OK, back to the book:
Wait -- when will Jim Boeheim retire?
MW: You're an idiot.
(Ed. note: Ducking the question, eh Waters?)
OK, now back to the book:
Whoa, Chuck Daly, Head Coach at Boston College? That blew my mind! There's a ton of things I'm finding while reading this that I didn't know that I feel like I should have known. What were some of the biggest surprises you encountered in researching the book? (I feel like the creator of Spanx being an FSU grad should be some surprisingly useful ammo for Orange fans.)
MW: Yeah, the Spanx thing was good find. Who knew that Leonard Nimoy was a BC grad? We tried to fill up the book with fun factoids about the schools, the athletic programs and the graduates.
You know how Syracuse's first football uniforms were pink? So were North Carolina State's. Pink and blue actually. Mark pulled that little nugget out of some research. Wake Forest is located in Winston-Salem, but that wasn't always the case. The school was originally located in, wait for it, Wake Forest, N.C. (You'll have to buy the book to find out why the school moved.)
A little over halfway through and I'm noticing a reoccurring trend: ACC usually means hoops, but between Clemson, Florida State, and names like John Heisman and Lawrence Taylor, the conference's football side has left a pretty big mark on the collegiate sports landscape.
MW: I'll throw a football tidbit at you. How about Brian Piccolo, yes, the guy from Brian's Song, being a Wake Forest graduate? (For your readers who haven't seen the movie, go rent it and have a box of tissues handy. The room's going to get dusty.)
But getting to basketball, will any program ever replace Georgetown in terms of pure hatred for Syracuse fans? My guess is Duke could come close early on, but that's probably more contrived out of the Blue Devils being a top tier program (a little like Miami was everyone's rival in football in the early '90's).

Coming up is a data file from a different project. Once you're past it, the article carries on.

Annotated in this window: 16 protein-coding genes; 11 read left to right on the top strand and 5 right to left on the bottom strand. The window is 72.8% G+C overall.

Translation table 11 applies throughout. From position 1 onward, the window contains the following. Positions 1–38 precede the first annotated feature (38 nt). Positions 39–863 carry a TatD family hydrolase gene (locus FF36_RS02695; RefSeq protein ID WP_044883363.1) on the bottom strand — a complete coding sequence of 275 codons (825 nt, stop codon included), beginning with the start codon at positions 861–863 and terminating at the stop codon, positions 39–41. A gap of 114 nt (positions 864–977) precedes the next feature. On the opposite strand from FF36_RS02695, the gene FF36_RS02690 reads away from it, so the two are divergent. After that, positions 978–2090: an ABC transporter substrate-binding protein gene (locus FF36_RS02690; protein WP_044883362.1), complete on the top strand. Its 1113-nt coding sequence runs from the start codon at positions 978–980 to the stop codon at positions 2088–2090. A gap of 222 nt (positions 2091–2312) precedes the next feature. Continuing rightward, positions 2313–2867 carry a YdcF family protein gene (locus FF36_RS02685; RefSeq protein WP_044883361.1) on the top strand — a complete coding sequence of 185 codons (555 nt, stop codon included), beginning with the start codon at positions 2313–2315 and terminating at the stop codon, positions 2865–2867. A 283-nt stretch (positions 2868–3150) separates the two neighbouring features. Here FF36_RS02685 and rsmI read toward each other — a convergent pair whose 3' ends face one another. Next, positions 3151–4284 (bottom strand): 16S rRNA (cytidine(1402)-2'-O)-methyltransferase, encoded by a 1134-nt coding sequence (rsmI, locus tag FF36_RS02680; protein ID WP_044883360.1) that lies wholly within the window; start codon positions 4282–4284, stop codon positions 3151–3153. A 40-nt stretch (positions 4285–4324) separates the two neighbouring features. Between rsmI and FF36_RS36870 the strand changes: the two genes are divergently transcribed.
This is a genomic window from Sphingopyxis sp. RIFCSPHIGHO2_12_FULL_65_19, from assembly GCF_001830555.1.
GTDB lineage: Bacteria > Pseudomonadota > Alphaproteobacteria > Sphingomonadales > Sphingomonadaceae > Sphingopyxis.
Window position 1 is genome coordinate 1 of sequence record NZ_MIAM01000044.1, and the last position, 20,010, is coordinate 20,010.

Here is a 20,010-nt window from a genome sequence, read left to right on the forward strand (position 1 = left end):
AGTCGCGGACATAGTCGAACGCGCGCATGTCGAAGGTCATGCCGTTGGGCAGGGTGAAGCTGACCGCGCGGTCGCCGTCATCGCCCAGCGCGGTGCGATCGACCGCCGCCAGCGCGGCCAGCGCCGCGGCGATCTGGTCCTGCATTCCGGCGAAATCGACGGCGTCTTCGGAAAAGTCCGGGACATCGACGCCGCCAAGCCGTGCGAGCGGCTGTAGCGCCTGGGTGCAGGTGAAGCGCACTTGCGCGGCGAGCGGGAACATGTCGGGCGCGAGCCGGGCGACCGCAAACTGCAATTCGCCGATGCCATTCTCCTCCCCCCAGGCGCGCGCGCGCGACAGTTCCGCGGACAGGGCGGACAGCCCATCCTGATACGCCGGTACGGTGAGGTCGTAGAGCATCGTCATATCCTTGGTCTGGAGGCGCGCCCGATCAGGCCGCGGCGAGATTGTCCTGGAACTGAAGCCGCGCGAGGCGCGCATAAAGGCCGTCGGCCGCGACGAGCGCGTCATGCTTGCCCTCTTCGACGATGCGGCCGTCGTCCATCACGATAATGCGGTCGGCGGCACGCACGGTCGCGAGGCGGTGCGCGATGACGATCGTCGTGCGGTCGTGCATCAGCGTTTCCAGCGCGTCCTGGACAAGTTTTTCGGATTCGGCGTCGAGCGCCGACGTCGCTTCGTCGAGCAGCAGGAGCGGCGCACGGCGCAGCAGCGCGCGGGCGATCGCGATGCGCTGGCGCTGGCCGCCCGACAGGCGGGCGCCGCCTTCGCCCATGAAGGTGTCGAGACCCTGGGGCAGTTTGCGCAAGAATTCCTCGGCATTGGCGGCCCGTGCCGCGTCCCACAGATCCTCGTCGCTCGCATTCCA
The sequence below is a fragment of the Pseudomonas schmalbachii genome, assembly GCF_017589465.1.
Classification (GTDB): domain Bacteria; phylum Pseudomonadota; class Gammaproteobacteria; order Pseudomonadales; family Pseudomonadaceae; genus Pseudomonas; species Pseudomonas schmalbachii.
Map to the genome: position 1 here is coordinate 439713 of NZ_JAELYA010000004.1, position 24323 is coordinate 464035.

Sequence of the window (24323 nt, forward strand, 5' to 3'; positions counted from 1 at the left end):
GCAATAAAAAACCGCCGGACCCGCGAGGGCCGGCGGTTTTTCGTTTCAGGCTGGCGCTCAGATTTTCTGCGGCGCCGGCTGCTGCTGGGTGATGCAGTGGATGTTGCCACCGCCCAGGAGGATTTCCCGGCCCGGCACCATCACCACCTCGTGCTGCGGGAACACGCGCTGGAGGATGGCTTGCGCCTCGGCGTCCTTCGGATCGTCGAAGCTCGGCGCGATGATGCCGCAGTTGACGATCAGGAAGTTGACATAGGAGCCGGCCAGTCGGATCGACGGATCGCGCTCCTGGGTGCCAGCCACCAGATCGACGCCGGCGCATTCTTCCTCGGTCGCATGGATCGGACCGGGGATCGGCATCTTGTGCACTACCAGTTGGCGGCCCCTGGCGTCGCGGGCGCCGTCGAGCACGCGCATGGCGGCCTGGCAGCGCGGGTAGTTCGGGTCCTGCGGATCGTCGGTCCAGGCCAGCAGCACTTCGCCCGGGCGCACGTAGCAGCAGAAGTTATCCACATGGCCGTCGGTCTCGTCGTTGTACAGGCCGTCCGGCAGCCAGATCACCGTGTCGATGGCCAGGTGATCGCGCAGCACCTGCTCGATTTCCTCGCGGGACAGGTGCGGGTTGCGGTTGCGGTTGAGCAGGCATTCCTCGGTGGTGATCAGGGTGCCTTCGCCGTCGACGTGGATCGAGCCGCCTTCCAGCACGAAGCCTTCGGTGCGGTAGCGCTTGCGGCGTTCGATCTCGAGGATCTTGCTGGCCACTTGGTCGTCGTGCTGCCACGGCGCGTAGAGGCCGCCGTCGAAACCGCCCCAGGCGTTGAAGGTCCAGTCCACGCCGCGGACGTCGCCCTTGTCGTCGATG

MW: Syracuse-Duke will be an interesting series, but I don't think it'll become the rivalry that Syracuse-Georgetown was. First of all, the Duke fans won't let it happen. Maryland tried to horn in as a Duke rival, but the Terps weren't going to crack the Duke-UNC rivalry. Duke students would even chant "Not our rival, Not our rival!'' at Maryland games.
Had Maryland not left the ACC for the Big Ten, I think the Terps would have been a natural rival for Syracuse.
I don't know which school will emerge as Syracuse's ACC rival.
Another point that jumps out to me the more I read, the distance between Central New York and the ACC. Sure, the Big East of the last few years covered a lot of territory, but outside of Pitt and B.C., SU should earn itself a lot of frequent flyer miles. How big of a role, if any, do you think travel could play in Syracuse's adapting to its new digs?
MW: The travel won't make a difference to the players (at least the ones on the football and basketball teams). They fly to every away game anyway. And they charter, so they don't have to mess around with security and baggage claim.
The travel is going to impact fans the most. (And sports writers. We don't charter.)
Out of the new places to go, what one road trip will quickly become the Orange fan's favorite on a year-in year-out basis? (I have to say, I'm a little surprised to read there's actually stuff to do in Winston Salem!)
MW: Clemson. I hear the Denny's there is awesome! OK, I'll be serious. I think Atlanta and Miami will be fun, for obvious reasons. Those are fun destinations. On the football side, Syracuse fans will come to like the atmosphere at Virginia and North Carolina.
Well, without question this book is a must for Orange fans -- something to be read as a refresher every season. Thanks for your time and we look forward to the season, and asking you what time the game starts and what channel it will be on.
Seriously, Mike, what channel is the game on!
MW: Please. Time Warner just changed all the numbers for its channels. I'm as confused as everyone else.